Beautiful Death Machine
(Drunken Stupor Records)
From the mad child of Marcin Lasinski:
Listeners eagerly clutching their swollen members expecting the usual doodles of a pre-pubescent delinquent on the album cover – of wizards and skulls, gas masks and battle axes – were instead greeted by a composition so balanced, so refined, so indefinably sublime, that it made an obvious choice for Far Shores’ inaugural post.
Distant mountains, ominous storm clouds and dramatic lightning bolts in the image’s ground set the tone; a suspiciously well-maintained single-lane road looms up from the horizon line to fill the lower portion of the image; and front and centre, we are confronted by the brute masculinity of a muscle car’s grille speeding towards us, a Viking-helmeted skull as its hood ornament leading the charge in front of a hood-splitting supercharger, an inexplicably shuttered windshield and, of course, a gattling gun and missile launcher perched out of the car’s passenger side window. The band’s name scrawled with an artistically calligraphic flourish in the top left corner of the album verges on garishness, but is pulled back to Taste with a sensible Stencil font for the album’s title, “Beautiful Death Machine.” And, finally, the gestalt is completed with a Parental Advisory stamp in the lower right corner.
Canadian album art designers out there - give up. Just stop. It doesn’t get better than this.
Ideas :: Don’t You Think It’s Time We Went A Bit Further?
In life, we all experience a crowning moment that becomes cemented in our psyche; where time freezes and a stimulus fragment somehow remains eternally lucid despite the mounting devastation of unrealized dreams, physiological decay, and the betrayals of our closest friends; a moment where, without having a proper understanding of how or why, we are forced to re-evaluate the entirety of our own being. The death of Princess Dianna. The attack on the 2 towers. Losing our virginity. For me, as strange as it will sound, it was the spring of 2000: the Y2K scare had finally subsided in Toronto, the Maple Leafs were on par for their first 100 point season in franchise history, and my 18-year old, bleached-tipped sexual earnestness was about to inflict itself to the Center of the Universe just as the pinnacle of Canadian pop-craft was skyrocketing to the top of the charts.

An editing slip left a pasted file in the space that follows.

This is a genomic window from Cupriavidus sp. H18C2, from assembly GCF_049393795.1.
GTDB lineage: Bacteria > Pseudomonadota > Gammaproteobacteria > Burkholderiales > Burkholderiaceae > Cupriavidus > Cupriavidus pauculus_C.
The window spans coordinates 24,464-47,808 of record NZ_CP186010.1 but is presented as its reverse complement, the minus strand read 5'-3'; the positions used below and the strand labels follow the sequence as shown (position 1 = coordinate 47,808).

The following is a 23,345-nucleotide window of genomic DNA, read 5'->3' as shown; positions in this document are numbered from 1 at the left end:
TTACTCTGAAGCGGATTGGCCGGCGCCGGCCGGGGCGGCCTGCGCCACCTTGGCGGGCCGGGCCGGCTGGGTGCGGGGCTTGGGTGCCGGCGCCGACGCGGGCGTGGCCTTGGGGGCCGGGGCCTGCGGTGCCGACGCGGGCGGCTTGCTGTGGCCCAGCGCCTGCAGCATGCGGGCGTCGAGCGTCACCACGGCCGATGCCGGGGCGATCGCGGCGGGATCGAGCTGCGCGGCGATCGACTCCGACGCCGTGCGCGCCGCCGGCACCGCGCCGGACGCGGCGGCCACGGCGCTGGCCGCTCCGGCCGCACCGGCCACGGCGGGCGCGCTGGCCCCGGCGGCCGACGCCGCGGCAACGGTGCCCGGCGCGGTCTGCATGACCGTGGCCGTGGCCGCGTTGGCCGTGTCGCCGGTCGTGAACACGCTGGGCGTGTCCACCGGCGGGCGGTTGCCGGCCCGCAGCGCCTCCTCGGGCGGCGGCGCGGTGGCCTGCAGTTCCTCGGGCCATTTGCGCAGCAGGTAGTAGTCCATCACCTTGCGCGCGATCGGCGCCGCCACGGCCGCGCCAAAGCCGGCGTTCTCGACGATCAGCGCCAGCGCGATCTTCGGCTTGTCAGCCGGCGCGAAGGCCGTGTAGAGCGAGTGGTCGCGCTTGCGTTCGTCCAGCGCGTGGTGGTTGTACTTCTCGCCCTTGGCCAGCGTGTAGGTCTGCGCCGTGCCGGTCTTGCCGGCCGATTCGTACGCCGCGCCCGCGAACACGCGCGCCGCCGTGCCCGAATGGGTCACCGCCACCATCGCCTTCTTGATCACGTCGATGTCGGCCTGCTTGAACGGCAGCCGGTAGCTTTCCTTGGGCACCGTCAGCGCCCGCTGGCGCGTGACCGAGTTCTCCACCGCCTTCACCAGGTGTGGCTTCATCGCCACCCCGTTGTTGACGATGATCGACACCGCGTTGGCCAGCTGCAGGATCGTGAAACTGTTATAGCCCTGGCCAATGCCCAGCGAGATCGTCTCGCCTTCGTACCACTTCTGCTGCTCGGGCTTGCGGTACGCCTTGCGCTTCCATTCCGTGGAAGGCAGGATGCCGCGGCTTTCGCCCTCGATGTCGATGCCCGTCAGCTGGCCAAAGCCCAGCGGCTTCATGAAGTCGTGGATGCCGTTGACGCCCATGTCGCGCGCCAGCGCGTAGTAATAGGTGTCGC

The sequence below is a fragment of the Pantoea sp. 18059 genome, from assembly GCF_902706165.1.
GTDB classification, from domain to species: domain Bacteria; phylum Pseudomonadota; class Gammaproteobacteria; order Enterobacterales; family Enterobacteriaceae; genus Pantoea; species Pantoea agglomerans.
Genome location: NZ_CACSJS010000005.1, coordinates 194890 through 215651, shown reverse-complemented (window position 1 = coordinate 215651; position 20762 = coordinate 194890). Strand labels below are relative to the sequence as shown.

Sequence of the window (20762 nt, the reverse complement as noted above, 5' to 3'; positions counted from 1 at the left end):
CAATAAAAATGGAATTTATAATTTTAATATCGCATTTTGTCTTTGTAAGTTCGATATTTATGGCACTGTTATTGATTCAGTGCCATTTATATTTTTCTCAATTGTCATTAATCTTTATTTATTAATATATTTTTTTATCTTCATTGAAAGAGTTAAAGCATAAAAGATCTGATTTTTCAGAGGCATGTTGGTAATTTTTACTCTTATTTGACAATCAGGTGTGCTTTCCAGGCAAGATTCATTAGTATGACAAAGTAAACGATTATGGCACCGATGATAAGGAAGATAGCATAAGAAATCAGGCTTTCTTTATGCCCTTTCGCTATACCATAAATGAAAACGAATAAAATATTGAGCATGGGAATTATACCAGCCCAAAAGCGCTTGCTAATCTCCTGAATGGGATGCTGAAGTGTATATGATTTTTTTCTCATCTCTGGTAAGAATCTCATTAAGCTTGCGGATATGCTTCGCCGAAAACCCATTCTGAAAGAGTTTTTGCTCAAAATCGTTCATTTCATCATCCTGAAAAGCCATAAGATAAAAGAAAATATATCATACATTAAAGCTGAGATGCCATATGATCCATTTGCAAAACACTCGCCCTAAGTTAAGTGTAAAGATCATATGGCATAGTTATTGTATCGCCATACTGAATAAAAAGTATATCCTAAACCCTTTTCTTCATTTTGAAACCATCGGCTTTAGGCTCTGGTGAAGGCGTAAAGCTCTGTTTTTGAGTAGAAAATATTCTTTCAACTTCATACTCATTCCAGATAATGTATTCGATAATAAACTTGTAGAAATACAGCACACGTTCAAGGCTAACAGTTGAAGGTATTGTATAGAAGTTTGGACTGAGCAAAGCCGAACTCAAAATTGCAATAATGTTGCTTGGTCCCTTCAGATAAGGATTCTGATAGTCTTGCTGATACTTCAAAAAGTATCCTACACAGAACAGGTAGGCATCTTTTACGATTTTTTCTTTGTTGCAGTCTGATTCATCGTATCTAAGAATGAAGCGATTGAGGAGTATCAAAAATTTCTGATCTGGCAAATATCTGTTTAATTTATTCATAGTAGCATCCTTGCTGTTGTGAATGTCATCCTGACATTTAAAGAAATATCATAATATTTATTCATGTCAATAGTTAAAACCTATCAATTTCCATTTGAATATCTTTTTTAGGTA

Anyone old enough to have had a functioning libido at the time will read these words, and, fueled by the neural-connective imperative that is memory/identity/purpose, instinctually feel a single song start building in their mind. The melody will slowly creep into their loins, warming them, reminding them of the reckless lust of teenagedom, while simultaneously eclipsing their heart with the sadness of the inevitability of aging into irrelevance. Then, overwhelmed by the paradoxical catharsis, they will be flashback-ed to a time forever lost, when Canada had its one and only collective glimpse into what it meant to actually stand for something. We never had a Revolution; we were never more than colonial lap-dog apologists, but we did have soulDecision, and they did genetically engineer an aurical wunderkind named “Faded” to try to save us from ourselves.
Anthropologists and Sociologists talk about the potential power of music to be a transcendental expression of purpose. To me, their words rang hollow; not because I disagreed, but because I couldn’t relate. I desperately wanted to understand what they meant but I felt only emptiness. And then, on that fateful spring afternoon, as I pressed my bare torso against the front window of MuchMusic on Queens West, trying to see impress Angie by being on TV, something beautiful happened. Rick the Temp had just introduced the first jam of the MuchMegaHits segment for the day and an angelic synthetic purr began to wash over me. I didn’t realise until after the fact but ‘Faded’ had reached out to me for the first time. And, with tears welling in my eyes, I happily consented. Unlike ever before, I felt like I actually belonged to something. I looked over at Rick, and he just nodded knowingly; welcoming me into the community. I will never forget it.
For all of you unlucky enough to only know the misery that is a post-soulDecision world, where all pop anthems are cursed to a club oblivion normally reserved for the likes of Sean Desmond (RIP), it isn’t too late to ask for your own forgiveness. Step away from the image-crafting rituals of Facebook. Turn off your serotonin iPavlovian ‘like-machine’. Get over your futile slacktivist anti-Fordism. Be a part of something bigger than the insecurities that keep you from meaningfully connecting to every single human-being within arms length. Let David, Ken, James and Adam be your existential self-actualization muses. All you need to do is be willing to ‘listen’ as opposed to merely ‘hear’. soulDecision can’t venture the path of musical enlightenment for you but they have lovingly paved the entire road with bricks of gentleness, acceptance, and understanding.
Hope walks alone.
Take the first step.